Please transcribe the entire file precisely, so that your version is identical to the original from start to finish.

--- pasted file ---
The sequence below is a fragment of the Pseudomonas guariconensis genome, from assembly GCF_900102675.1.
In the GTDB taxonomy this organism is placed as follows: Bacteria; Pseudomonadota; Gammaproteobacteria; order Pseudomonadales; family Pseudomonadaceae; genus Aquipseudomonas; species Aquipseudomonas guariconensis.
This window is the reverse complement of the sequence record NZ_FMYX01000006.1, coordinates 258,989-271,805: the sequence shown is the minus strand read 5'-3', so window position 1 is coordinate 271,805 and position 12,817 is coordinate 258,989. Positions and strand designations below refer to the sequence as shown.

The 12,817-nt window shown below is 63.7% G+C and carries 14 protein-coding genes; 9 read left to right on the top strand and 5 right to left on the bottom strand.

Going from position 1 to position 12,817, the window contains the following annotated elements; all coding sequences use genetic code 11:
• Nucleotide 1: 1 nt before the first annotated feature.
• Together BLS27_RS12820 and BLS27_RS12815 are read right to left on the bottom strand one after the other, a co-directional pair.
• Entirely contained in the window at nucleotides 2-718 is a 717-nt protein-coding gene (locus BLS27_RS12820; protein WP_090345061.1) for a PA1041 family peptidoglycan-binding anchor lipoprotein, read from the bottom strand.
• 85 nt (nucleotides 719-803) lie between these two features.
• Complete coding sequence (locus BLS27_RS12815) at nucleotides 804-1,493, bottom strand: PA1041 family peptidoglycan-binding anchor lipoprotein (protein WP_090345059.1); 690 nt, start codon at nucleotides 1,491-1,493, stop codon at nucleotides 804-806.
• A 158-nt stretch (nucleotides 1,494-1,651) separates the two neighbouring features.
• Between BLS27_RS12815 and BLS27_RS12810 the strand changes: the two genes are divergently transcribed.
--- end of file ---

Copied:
The sequence below is a fragment of the Pseudomonas guariconensis genome, from assembly GCF_900102675.1.
In the GTDB taxonomy this organism is placed as follows: Bacteria; Pseudomonadota; Gammaproteobacteria; order Pseudomonadales; family Pseudomonadaceae; genus Aquipseudomonas; species Aquipseudomonas guariconensis.
This window is the reverse complement of the sequence record NZ_FMYX01000006.1, coordinates 258,989-271,805: the sequence shown is the minus strand read 5'-3', so window position 1 is coordinate 271,805 and position 12,817 is coordinate 258,989. Positions and strand designations below refer to the sequence as shown.

The 12,817-nt window shown below is 63.7% G+C and carries 14 protein-coding genes; 9 read left to right on the top strand and 5 right to left on the bottom strand.

Going from position 1 to position 12,817, the window contains the following annotated elements; all coding sequences use genetic code 11:
• Nucleotide 1: 1 nt before the first annotated feature.
• Together BLS27_RS12820 and BLS27_RS12815 are read right to left on the bottom strand one after the other, a co-directional pair.
• Entirely contained in the window at nucleotides 2-718 is a 717-nt protein-coding gene (locus BLS27_RS12820; protein WP_090345061.1) for a PA1041 family peptidoglycan-binding anchor lipoprotein, read from the bottom strand.
• 85 nt (nucleotides 719-803) lie between these two features.
• Complete coding sequence (locus BLS27_RS12815) at nucleotides 804-1,493, bottom strand: PA1041 family peptidoglycan-binding anchor lipoprotein (protein WP_090345059.1); 690 nt, start codon at nucleotides 1,491-1,493, stop codon at nucleotides 804-806.
• A 158-nt stretch (nucleotides 1,494-1,651) separates the two neighbouring features.
• Between BLS27_RS12815 and BLS27_RS12810 the strand changes: the two genes are divergently transcribed.